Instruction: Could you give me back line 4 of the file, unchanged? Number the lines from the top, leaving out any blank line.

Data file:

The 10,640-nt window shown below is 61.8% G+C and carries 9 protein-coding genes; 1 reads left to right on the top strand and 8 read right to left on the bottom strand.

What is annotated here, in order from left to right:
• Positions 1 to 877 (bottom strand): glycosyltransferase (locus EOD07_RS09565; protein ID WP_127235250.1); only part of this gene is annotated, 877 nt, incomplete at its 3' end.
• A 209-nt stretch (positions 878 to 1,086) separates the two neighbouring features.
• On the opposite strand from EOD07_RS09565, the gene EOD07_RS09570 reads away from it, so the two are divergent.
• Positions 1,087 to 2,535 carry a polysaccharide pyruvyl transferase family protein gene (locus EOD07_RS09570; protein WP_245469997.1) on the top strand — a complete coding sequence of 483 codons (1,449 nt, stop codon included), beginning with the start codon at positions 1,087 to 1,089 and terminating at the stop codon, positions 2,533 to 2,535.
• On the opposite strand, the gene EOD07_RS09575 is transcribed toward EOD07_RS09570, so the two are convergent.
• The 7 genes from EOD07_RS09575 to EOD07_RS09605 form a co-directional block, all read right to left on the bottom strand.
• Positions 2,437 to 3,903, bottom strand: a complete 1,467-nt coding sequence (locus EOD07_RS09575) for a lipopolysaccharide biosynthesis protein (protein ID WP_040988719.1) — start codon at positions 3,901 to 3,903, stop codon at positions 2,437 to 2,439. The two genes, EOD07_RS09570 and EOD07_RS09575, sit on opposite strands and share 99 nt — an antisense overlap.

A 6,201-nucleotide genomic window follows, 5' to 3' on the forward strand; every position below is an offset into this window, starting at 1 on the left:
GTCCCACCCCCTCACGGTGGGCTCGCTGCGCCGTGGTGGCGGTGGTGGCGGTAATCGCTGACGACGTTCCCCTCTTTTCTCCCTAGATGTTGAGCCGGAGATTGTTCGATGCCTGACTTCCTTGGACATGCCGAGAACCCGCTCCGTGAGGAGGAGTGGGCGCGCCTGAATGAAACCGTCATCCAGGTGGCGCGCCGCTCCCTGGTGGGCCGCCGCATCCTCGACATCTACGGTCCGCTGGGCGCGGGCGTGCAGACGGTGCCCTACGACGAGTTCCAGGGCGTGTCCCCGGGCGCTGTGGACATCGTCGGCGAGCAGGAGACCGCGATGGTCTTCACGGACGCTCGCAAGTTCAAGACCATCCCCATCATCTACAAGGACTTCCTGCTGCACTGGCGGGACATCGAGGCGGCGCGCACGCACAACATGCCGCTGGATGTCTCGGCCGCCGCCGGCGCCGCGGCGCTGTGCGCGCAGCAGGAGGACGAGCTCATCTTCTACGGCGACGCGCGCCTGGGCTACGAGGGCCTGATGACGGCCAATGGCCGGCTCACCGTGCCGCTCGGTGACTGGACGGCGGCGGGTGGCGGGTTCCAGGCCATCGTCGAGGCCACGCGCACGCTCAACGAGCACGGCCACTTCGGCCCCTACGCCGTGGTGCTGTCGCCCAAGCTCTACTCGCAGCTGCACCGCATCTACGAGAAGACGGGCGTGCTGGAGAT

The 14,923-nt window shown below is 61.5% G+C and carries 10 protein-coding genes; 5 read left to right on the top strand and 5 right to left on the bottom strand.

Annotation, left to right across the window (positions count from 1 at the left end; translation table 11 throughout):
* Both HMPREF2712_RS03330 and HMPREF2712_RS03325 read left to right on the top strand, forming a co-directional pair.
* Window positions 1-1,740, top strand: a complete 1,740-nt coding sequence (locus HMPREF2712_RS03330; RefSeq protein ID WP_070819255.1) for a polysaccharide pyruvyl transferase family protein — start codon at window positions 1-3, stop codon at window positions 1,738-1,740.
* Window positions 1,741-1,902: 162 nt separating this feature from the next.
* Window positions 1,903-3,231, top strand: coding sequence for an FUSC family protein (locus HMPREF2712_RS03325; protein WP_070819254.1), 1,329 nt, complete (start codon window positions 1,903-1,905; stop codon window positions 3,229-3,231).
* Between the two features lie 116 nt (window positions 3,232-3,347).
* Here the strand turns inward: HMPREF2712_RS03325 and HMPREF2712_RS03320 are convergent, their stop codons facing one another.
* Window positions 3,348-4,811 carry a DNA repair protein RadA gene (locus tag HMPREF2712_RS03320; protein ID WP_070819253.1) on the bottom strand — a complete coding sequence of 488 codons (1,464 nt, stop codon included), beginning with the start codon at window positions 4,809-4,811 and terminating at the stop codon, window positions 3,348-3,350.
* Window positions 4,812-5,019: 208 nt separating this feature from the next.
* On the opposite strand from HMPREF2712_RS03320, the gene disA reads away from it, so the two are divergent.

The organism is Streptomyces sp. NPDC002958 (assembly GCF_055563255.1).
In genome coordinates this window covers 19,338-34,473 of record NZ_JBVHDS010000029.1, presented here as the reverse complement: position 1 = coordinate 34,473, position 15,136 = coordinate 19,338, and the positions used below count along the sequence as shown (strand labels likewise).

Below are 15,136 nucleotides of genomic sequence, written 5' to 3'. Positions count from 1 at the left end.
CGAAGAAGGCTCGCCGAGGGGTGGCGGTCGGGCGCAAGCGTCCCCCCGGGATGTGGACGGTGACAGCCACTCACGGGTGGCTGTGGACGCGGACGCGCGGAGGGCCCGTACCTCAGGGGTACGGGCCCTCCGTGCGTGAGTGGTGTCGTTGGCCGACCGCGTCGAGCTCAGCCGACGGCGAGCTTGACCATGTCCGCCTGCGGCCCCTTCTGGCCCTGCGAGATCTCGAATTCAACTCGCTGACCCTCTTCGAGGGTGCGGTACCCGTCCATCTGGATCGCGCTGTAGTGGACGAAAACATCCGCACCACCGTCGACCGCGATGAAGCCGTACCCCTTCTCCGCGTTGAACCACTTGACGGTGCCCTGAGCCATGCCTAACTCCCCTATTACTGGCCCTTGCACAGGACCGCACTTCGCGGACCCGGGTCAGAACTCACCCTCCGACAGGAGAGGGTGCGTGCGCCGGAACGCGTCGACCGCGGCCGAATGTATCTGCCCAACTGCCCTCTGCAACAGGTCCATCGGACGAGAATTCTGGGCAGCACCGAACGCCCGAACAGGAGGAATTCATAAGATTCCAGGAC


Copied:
• A 209-nt stretch (positions 878 to 1,086) separates the two neighbouring features.